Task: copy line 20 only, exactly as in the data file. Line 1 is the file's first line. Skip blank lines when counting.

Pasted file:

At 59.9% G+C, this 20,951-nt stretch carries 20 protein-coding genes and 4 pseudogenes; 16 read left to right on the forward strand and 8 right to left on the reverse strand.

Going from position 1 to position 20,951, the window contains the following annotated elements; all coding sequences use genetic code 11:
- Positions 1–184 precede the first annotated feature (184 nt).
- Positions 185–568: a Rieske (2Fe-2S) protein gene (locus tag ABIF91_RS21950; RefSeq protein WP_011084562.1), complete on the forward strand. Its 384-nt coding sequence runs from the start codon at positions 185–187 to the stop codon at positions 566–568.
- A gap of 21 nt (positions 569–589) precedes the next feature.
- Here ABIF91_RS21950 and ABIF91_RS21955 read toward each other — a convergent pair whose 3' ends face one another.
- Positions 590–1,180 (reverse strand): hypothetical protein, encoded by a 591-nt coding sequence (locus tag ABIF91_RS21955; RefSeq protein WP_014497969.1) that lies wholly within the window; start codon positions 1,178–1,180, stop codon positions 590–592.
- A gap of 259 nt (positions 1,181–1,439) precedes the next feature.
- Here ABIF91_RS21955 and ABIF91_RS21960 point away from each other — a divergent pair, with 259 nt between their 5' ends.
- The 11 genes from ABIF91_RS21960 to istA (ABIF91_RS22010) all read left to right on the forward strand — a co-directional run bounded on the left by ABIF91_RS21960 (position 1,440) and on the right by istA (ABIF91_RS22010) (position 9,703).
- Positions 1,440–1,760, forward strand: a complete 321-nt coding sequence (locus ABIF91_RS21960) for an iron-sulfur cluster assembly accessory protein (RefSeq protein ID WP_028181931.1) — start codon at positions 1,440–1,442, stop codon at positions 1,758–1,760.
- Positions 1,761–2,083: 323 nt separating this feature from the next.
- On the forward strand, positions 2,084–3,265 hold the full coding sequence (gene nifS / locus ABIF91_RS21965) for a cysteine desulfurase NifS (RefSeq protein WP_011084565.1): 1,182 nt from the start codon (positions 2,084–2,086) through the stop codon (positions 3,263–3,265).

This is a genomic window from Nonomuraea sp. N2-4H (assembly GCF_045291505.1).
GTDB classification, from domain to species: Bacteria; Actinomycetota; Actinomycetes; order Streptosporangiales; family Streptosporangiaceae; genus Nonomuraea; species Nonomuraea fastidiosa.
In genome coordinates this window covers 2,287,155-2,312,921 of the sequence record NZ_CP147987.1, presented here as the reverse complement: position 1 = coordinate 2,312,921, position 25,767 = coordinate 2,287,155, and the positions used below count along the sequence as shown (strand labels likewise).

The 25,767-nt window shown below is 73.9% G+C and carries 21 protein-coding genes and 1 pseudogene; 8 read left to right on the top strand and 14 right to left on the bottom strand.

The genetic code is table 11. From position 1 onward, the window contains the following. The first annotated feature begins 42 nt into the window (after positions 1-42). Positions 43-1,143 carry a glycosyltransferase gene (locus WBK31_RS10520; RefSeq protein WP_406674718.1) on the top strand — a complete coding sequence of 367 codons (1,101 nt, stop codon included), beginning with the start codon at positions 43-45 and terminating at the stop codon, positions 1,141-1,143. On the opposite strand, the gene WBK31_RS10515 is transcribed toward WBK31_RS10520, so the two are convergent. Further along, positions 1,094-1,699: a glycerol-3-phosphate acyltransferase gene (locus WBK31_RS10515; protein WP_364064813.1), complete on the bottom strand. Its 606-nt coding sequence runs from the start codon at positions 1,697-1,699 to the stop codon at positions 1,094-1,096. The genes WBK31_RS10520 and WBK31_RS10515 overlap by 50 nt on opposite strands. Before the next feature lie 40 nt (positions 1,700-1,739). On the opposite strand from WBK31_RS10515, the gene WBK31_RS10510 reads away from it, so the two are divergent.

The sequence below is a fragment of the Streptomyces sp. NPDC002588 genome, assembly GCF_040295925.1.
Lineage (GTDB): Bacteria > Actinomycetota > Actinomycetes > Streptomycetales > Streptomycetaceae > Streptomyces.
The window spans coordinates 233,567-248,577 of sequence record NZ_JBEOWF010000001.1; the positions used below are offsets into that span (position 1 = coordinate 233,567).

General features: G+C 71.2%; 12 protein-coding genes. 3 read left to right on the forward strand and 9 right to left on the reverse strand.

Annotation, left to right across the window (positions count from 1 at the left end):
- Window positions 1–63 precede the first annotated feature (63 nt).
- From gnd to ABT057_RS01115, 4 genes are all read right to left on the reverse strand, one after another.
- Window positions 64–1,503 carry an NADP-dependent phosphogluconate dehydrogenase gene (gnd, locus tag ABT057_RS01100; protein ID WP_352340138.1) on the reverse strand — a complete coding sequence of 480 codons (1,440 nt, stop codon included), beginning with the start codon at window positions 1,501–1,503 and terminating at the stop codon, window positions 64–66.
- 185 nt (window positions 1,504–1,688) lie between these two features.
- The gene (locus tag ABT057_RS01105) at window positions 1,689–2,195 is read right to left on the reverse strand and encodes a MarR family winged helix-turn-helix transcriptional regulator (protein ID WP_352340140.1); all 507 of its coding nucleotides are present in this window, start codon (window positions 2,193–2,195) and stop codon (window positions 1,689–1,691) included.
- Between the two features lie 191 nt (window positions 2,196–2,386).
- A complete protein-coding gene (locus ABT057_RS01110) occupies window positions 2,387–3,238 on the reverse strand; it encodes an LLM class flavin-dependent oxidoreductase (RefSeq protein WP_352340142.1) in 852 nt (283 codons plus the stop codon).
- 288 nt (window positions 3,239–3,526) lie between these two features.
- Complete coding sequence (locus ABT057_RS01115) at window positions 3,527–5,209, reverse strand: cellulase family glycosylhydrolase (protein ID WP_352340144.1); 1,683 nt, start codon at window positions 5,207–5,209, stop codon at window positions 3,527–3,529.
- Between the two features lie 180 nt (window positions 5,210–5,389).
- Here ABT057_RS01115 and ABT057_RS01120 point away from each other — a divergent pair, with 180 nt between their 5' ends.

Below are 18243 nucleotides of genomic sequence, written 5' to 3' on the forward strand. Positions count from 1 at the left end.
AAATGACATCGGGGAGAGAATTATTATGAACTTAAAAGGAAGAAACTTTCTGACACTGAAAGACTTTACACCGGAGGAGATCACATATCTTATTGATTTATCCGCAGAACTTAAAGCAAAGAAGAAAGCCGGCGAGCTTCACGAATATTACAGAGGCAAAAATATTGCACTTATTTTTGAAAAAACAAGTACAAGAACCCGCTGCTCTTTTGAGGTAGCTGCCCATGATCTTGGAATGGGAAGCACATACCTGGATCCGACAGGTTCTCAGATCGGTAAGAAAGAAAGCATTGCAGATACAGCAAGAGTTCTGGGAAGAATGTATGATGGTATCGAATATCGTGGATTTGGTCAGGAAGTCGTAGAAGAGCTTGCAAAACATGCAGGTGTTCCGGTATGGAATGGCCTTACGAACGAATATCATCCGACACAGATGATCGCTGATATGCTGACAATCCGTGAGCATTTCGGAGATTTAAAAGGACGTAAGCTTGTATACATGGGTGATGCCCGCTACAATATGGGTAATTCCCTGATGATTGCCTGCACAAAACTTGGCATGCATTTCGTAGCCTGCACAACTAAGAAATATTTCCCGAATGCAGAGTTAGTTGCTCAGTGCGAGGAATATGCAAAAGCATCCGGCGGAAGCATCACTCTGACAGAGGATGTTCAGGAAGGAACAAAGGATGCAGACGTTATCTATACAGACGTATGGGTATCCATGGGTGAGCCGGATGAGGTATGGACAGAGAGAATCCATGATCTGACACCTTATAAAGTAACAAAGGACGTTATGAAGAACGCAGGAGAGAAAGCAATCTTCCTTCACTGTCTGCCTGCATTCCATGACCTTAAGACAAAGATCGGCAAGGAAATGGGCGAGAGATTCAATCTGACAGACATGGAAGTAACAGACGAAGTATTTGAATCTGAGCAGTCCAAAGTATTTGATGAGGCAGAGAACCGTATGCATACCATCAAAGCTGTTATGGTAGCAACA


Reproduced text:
Lineage (GTDB): Bacteria > Actinomycetota > Actinomycetes > Streptomycetales > Streptomycetaceae > Streptomyces.